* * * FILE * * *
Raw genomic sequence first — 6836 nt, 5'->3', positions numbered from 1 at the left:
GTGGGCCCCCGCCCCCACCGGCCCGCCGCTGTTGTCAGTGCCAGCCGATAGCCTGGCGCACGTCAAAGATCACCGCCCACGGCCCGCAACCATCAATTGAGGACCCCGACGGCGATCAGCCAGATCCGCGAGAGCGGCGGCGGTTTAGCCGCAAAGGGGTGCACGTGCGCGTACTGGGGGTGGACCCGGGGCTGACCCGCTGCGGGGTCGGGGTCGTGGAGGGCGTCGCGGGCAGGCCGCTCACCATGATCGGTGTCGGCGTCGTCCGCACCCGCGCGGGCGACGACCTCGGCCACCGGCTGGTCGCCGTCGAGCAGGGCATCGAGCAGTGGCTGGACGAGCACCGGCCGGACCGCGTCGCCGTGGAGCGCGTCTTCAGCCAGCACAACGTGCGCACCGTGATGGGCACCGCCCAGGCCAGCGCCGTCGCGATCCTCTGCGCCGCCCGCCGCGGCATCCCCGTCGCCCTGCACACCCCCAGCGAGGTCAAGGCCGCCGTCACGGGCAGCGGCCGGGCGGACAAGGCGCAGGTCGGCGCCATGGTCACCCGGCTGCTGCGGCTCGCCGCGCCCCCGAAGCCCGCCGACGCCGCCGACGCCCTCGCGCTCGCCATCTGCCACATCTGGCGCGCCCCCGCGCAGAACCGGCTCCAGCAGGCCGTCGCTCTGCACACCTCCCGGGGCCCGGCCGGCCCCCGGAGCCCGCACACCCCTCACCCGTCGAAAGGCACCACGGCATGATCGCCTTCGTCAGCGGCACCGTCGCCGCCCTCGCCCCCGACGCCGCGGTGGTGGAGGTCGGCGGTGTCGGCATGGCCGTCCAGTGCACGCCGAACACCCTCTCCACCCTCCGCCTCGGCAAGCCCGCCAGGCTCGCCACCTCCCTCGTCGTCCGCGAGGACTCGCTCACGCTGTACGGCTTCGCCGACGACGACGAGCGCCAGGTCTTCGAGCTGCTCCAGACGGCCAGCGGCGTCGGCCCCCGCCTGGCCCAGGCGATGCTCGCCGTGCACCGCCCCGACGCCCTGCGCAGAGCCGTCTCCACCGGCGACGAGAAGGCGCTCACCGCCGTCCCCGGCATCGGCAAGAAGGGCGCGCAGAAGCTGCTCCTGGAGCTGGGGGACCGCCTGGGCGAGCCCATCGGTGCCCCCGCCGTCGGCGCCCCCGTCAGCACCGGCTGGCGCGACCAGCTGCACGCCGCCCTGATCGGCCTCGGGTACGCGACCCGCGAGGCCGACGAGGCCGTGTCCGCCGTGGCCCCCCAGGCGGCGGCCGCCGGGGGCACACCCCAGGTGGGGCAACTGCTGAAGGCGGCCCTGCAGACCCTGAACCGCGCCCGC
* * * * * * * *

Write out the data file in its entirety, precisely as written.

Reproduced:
Raw genomic sequence first — 6836 nt, 5'->3', positions numbered from 1 at the left:
GTGGGCCCCCGCCCCCACCGGCCCGCCGCTGTTGTCAGTGCCAGCCGATAGCCTGGCGCACGTCAAAGATCACCGCCCACGGCCCGCAACCATCAATTGAGGACCCCGACGGCGATCAGCCAGATCCGCGAGAGCGGCGGCGGTTTAGCCGCAAAGGGGTGCACGTGCGCGTACTGGGGGTGGACCCGGGGCTGACCCGCTGCGGGGTCGGGGTCGTGGAGGGCGTCGCGGGCAGGCCGCTCACCATGATCGGTGTCGGCGTCGTCCGCACCCGCGCGGGCGACGACCTCGGCCACCGGCTGGTCGCCGTCGAGCAGGGCATCGAGCAGTGGCTGGACGAGCACCGGCCGGACCGCGTCGCCGTGGAGCGCGTCTTCAGCCAGCACAACGTGCGCACCGTGATGGGCACCGCCCAGGCCAGCGCCGTCGCGATCCTCTGCGCCGCCCGCCGCGGCATCCCCGTCGCCCTGCACACCCCCAGCGAGGTCAAGGCCGCCGTCACGGGCAGCGGCCGGGCGGACAAGGCGCAGGTCGGCGCCATGGTCACCCGGCTGCTGCGGCTCGCCGCGCCCCCGAAGCCCGCCGACGCCGCCGACGCCCTCGCGCTCGCCATCTGCCACATCTGGCGCGCCCCCGCGCAGAACCGGCTCCAGCAGGCCGTCGCTCTGCACACCTCCCGGGGCCCGGCCGGCCCCCGGAGCCCGCACACCCCTCACCCGTCGAAAGGCACCACGGCATGATCGCCTTCGTCAGCGGCACCGTCGCCGCCCTCGCCCCCGACGCCGCGGTGGTGGAGGTCGGCGGTGTCGGCATGGCCGTCCAGTGCACGCCGAACACCCTCTCCACCCTCCGCCTCGGCAAGCCCGCCAGGCTCGCCACCTCCCTCGTCGTCCGCGAGGACTCGCTCACGCTGTACGGCTTCGCCGACGACGACGAGCGCCAGGTCTTCGAGCTGCTCCAGACGGCCAGCGGCGTCGGCCCCCGCCTGGCCCAGGCGATGCTCGCCGTGCACCGCCCCGACGCCCTGCGCAGAGCCGTCTCCACCGGCGACGAGAAGGCGCTCACCGCCGTCCCCGGCATCGGCAAGAAGGGCGCGCAGAAGCTGCTCCTGGAGCTGGGGGACCGCCTGGGCGAGCCCATCGGTGCCCCCGCCGTCGGCGCCCCCGTCAGCACCGGCTGGCGCGACCAGCTGCACGCCGCCCTGATCGGCCTCGGGTACGCGACCCGCGAGGCCGACGAGGCCGTGTCCGCCGTGGCCCCCCAGGCGGCGGCCGCCGGGGGCACACCCCAGGTGGGGCAACTGCTGAAGGCGGCCCTGCAGACCCTGAACCGCGCCCGC